Legal System of Ireland

According to Business Dictionary (2017), the legal system refers to a regime in the legal framework of a country. It consists of following five entities:

  • An oral or/and written constitution.
  • Primary legislation endorsed by lawmaking body which is established by the Constitution.
  • Supplementary legislation prepared by organization or person who is authorized by primary legislation.
  • Applications of customs by courts on the groundwork of traditional practices.
  • Principles and application of Roman, common, civil or any other code of law.

Dainow (1966) explains that every legal system, in its respective society, has the similar function, as any other legal system, of balancing and regulating its human movement and it is the same system which not only forms the cultural norms, civilization and history but also the life of people living in it. Nevertheless, there are many distinctions and similarities between different legal systems of territories and countries because of various events of various kinds in history (ibid).

Generally, there are two main legal systems establishments in the world, which are basically often a central part of comparative law studies. These two systems are known as civil and common law legal systems. The practice of common law appeared and was acted upon from the middle era age and was subsequently spread and validated across British colonies all over the world (University of California n.d.). The civil law was developed in the main continent of Europe, during the same era of common law development as well, by European monarchs such as Spain and Portugal and was spread out to their colonies. Later on, during the 1800s and 1900s, countries with unique legal customs also embraced civil law as well in order to get economical and political power and be competitive to Western European nations and examples of such countries are Japan and Russia (ibid).

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This piece of writing will be discussing the legal system of Ireland and Spain. Furthermore, three aspects of law and their implication for international hospitality and tourism will be thoroughly explored and discussed.

The Irish legal system belongs to, a family of legal systems, common law.  Common law legal system gives significant importance to decisions made by courts on previous legal cases and decisions (Byrne & McCutcheon 2001). This results in lawyers working in the jurisdiction of common law to have an extensive knowledge and work closely with case-law. Additionally, Irish courts are obliged to abide by the principal of stare-decisis, which means the previous court decisions (The bar of Ireland n.d.).

As per (Nicell), there are four sources, in Ireland, which influence Irish Law:

Constitution:

The Constitution of Ireland was endorsed in the year 1937 which is actually an essential legal document, through a string of  50 articles, outlining how the country should be administered. In Ireland, the Constitution is titled as “Bunreacht na hEireann” (Citizen Information 2015). It is the Constitution, which sets out the branches of the government in Ireland and also narrates the basic rights of citizens of the country. Bunreacht na hEireann not only establishes the courts but also makes sure how these establishments should operate. An important article of Irish Constitution affirms that national parliament, Oireachtas, will not be able to endorse any law which is abhorrent to Constitution and that such law will be invalid. However, according to article 46, if the change or amendment in Constitution is necessary, the proposal for modification should be commenced by Irish National Assembly, Dáil Éireann (The All-Party Oireachtas Committee On The Constitution 2005). Then, if the bill is passed by the Oireachtas, Constitution bestows the general public a veto through a referendum to approve or disapprove by majority to change the Constitution. The Irish President, if approved by majority of people, then signs the bill and it becomes the part of Constitution (ibid).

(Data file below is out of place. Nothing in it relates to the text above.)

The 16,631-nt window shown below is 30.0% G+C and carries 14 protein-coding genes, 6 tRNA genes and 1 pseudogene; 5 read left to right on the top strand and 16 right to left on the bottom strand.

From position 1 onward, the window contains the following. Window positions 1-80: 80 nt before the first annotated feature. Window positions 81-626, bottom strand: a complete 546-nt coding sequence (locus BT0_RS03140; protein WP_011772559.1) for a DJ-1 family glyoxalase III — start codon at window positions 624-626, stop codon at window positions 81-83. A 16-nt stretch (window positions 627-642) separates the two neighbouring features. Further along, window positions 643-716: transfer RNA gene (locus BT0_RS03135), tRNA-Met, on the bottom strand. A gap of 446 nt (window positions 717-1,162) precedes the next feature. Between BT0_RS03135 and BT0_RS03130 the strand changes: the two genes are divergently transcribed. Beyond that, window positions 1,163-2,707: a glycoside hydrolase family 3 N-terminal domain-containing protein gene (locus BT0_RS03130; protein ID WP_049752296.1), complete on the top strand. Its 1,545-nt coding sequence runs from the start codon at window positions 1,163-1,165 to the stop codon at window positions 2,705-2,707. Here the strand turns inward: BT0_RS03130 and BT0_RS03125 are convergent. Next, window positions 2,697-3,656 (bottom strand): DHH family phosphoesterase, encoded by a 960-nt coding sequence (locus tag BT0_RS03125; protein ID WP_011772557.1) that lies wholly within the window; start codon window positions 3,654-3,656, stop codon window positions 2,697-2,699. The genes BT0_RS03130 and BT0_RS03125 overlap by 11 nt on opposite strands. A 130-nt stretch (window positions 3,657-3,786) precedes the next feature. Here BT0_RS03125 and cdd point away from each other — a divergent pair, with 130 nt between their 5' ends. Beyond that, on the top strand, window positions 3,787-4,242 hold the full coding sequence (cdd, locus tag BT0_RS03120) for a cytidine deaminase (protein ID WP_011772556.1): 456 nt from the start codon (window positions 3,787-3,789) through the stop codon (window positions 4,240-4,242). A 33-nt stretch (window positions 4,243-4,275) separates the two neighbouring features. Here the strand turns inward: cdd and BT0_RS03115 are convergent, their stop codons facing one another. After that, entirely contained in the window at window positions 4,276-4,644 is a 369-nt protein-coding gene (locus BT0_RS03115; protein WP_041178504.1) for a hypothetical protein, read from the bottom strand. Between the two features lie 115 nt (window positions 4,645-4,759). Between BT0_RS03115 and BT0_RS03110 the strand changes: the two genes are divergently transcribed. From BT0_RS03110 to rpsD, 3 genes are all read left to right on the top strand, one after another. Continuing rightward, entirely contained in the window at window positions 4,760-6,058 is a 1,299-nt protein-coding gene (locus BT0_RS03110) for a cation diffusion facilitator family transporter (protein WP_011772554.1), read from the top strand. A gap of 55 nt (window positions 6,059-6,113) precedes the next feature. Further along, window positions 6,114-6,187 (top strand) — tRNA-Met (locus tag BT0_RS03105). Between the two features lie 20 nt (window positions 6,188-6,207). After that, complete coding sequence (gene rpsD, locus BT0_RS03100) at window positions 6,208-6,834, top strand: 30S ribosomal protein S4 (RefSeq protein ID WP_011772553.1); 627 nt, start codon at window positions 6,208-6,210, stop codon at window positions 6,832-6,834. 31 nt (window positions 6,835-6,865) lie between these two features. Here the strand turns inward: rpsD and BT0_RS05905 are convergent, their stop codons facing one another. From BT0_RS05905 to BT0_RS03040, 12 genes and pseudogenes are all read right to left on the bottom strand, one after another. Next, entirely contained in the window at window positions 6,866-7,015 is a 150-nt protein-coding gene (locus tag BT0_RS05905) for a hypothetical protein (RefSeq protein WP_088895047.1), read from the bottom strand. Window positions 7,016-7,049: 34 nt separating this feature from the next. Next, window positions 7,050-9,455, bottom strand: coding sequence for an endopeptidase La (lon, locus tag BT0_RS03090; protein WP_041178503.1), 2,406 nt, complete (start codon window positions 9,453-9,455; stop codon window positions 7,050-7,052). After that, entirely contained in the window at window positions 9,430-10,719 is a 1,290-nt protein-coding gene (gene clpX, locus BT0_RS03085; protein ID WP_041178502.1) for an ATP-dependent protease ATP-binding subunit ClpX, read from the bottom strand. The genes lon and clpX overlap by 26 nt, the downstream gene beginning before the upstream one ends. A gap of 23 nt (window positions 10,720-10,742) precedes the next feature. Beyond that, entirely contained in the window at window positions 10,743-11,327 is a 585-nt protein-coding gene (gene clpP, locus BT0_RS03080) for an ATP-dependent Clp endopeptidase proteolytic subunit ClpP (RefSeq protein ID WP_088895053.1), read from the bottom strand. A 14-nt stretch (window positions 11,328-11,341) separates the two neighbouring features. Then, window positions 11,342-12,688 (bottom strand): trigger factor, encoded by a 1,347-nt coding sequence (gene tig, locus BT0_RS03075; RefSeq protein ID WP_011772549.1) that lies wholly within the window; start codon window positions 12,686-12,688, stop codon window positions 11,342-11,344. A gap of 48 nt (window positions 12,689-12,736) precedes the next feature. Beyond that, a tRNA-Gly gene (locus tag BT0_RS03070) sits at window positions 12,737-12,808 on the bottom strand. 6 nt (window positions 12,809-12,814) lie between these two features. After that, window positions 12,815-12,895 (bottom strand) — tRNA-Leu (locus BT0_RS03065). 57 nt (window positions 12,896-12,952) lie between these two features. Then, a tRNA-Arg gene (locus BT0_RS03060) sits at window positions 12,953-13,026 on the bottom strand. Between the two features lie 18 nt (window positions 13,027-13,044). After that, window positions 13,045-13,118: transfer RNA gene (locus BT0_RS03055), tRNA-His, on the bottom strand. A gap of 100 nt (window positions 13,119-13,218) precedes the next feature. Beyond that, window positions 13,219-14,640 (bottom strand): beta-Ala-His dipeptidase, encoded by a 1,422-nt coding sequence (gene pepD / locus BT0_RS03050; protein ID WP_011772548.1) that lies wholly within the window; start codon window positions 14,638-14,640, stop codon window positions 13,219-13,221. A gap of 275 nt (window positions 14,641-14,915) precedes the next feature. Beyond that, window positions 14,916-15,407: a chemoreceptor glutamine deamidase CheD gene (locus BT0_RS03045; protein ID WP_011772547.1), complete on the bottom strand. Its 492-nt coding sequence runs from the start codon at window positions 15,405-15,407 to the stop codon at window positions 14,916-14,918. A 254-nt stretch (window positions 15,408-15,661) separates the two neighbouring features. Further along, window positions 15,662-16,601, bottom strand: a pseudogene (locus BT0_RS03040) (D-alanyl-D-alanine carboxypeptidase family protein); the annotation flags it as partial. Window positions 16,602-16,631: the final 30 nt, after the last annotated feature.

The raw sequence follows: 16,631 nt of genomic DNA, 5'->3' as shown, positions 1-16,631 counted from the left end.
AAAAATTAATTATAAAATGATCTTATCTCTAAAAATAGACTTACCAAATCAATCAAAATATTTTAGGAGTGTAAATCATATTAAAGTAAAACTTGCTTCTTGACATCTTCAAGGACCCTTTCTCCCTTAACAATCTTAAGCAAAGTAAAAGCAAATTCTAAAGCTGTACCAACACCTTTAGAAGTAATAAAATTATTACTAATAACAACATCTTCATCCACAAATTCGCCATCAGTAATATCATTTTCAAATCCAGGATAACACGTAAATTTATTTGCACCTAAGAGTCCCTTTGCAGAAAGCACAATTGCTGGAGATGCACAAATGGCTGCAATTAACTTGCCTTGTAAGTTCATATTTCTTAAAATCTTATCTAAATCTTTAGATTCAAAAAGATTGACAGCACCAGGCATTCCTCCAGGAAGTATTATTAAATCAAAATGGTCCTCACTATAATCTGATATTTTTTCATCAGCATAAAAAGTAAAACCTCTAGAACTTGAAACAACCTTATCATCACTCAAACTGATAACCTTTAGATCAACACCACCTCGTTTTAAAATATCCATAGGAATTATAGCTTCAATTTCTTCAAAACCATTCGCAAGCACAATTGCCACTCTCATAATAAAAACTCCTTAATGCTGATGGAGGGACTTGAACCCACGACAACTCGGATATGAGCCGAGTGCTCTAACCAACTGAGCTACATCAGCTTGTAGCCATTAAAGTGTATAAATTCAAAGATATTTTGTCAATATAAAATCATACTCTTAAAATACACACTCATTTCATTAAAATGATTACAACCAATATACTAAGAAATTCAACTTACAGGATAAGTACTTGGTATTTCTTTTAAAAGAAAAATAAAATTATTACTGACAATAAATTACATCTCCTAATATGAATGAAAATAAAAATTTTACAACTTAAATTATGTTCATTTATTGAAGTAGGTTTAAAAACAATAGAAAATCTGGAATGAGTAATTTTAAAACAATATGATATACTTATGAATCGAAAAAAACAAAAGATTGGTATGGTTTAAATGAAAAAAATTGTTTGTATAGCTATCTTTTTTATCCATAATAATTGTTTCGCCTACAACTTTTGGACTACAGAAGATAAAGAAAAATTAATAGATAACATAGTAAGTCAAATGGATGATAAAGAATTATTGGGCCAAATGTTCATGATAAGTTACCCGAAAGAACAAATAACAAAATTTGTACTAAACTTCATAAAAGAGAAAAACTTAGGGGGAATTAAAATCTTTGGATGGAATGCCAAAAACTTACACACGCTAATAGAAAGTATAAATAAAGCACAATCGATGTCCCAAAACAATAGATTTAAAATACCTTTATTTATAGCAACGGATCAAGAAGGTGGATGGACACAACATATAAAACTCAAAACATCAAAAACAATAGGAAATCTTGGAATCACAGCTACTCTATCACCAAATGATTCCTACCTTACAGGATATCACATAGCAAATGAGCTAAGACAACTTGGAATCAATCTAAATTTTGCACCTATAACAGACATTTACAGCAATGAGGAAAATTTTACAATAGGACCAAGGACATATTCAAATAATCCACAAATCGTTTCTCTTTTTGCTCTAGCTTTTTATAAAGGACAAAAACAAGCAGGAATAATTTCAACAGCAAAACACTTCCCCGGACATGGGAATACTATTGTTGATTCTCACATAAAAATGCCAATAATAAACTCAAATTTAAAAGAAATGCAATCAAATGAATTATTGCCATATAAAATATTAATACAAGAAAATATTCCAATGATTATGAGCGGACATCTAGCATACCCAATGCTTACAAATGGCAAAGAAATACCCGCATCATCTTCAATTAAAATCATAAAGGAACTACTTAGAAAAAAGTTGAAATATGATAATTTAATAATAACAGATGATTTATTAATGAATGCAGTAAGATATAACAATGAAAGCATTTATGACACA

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Legislation:

As per  Byrne & McCutcheon (2009), the wellspring of law known as Legislation comprises of measures which are sanctioned by an authoritative organ in a way which is endorsed by a Constitutional equation

To be asked to summarize or to be discussed with teacher

 

References

Byrne, R. & McCutcheon, J.P., 2009. The Irish Legal System 5th ed., Dublin: Bloomsbury Professional (Ireland).

Byrne, R. & McCutcheon, J.P., 2001. The Irish legal system 4th ed., Dublin: Butterworths (Ireland).

Citizen Information, 2015. Constitution. www.citizensinformation.ie. Available at: http://www.citizensinformation.ie/en/government_in_ireland/irish_constitution_1/constitution_introduction.html [Accessed March 19, 2017].

Dainow, J., 1966. The Civil Law and Common Law : Some Points of Comparison. The American Journal of Comparative Law, 15(3), p.419.

University of California, n.d. The Common Law and Civil Law Traditions. www.law.berkeley.edu. Available at: https://www.law.berkeley.edu/library/robbins/CommonLawCivilLawTraditions.html [Accessed March 16, 2017].

The All-Party Oireachtas Committee On The Constitution, 2005. Amending The Constitution. Available at: http://archive.constitution.ie/amending-the-constitution/default.asp?UserLang=EN [Accessed March 20, 2017].

The bar of Ireland, n.d. The Courts System. www.lawlibrary.ie. Available at: https://www.lawlibrary.ie/Legal-Services/The-Courts-System.aspx [Accessed March 16, 2017].

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